New South Wales could suspend elective surgery and draft in private hospitals to help relieve pressure on the hospital system, after the state recorded another 34,994 COVID-19 cases.
The new cases were identified from 111,231 tests in the 24 hours to 8 pm on Wednesday. About 31 per cent of the tests undertaken were positive.
NSW on Thursday also reported six virus-related deaths including a vaccinated and otherwise healthy ACT man in his 20s who died at Sydney’s St Vincent’s Hospital.
The other fatalities were four men and a woman aged between 60 and 90. Two were from Lake Macquarie in the Hunter Region and three from western Sydney.
The number of people in hospital (1609) and intensive care units (131), as well as those on ventilators (38) also rose from the day before.
Premier Dominic Perrottet warned the state may suspend elective surgeries to relieve pressure on the hospital system.
Private hospitals could be asked to help “in managing … these increases in cases”, he said.
Many of NSW’s testing sites and pathology labs are under strain due to the high demand for their services.
Mr Perrottet said the testing system was at “full capacity” and it will take time to relieve the pressure as people adjust to new testing guidelines.
Under changes approved on Wednesday by national cabinet, people who test positive after a rapid antigen test don’t have to get a PCR test to confirm the result.
“If you don’t have symptoms, if you’re not living with someone who has COVID, you don’t need to be in that (PCR) queue to get tested,” Mr Perrottet added on Thursday.
Employers should also stop asking workers to get PCR tests when they’re asymptomatic.
“Given the current strain on the system, (PCR tests) are taking days to come back, so the (need) as we move forward for employers to be saying that to employees, is very, very low,” the premier told Sydney radio 2GB.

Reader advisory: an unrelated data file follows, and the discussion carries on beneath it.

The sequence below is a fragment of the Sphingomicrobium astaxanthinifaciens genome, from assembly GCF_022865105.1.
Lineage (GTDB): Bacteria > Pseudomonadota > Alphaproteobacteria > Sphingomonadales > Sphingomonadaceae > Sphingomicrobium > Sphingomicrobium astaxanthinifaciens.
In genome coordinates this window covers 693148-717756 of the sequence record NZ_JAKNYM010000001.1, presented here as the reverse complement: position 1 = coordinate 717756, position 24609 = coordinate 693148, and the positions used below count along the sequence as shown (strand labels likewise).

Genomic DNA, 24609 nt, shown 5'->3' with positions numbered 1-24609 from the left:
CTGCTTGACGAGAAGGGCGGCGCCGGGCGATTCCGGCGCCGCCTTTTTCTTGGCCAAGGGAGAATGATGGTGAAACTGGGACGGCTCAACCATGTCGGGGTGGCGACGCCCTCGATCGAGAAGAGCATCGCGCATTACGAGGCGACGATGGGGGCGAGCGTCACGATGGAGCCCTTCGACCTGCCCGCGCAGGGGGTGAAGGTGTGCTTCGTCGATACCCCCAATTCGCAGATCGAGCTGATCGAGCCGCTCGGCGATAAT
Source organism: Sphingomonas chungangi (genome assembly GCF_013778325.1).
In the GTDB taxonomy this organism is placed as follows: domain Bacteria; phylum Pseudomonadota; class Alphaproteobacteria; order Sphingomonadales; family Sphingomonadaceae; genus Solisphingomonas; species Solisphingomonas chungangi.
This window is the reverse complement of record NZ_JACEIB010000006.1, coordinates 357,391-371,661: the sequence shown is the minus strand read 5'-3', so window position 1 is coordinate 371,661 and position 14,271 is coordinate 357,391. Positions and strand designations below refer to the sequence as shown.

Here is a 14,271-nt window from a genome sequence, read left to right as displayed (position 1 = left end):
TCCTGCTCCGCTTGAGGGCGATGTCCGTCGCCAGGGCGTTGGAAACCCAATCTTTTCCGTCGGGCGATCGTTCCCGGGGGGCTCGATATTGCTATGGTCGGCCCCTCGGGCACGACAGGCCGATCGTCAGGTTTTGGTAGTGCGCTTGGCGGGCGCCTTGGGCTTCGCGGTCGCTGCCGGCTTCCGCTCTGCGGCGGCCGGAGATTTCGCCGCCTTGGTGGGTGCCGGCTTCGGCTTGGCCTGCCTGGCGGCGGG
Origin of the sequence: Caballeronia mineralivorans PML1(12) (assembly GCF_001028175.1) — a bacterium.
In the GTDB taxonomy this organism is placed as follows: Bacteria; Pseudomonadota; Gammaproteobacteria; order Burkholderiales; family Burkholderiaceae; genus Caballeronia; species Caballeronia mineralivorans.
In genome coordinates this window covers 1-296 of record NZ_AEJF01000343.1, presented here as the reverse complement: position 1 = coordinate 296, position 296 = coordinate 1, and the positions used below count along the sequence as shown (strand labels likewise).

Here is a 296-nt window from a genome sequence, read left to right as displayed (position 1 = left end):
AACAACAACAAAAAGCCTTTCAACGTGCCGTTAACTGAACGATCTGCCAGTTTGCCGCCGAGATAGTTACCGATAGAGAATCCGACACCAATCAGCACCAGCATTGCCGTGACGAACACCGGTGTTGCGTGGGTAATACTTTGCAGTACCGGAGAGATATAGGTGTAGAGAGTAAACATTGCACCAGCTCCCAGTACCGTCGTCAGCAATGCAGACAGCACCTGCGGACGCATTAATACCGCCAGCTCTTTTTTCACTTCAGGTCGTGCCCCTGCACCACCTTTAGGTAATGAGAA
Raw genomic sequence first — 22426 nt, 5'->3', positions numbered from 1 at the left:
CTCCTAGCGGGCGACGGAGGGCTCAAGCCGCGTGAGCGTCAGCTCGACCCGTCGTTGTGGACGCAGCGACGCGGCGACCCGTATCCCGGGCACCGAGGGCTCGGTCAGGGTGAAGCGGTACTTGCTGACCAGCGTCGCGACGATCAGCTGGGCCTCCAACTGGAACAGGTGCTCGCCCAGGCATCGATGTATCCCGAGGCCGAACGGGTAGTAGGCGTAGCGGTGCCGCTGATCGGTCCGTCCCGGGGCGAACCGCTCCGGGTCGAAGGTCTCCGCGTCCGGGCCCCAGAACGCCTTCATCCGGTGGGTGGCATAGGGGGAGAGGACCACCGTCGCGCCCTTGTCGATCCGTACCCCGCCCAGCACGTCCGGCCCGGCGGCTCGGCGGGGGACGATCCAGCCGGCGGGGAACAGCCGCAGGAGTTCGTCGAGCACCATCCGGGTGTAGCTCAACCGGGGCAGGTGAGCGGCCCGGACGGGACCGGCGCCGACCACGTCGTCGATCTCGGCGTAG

Some of the 50 million RAT kits recently ordered by NSW will begin arriving next week.
They will be distributed in conjunction with the federal government through pharmacies and “potentially in testing centres and vaccination hubs”, as well as to frontline staff in schools, Mr Perrottet said.
The federal government continues to face calls to provide RAT kits for all Australians.
Prime Minister Scott Morrison on Wednesday announced the tests would only be provided free to six million concession cardholders across Australia, with each person able to get 10 over the next three months.
Australian Medical Association NSW chair Michael Bonning said providing some free tests did not go far enough.
“We are very supportive of the idea that a PCR test doesn’t need to be the standard now for people who have already had a positive rapid antigen test,” he told Nine Network on Thursday.
“(But) we need more rapid antigen tests in the community so that people can be making good choices about activity, but also detecting disease early so that then they can stay away from others.”
The AMA is meeting with NSW Health on Thursday to establish how infections detected under the kits will be tracked.
Unlike PCR tests, RAT results are not registered.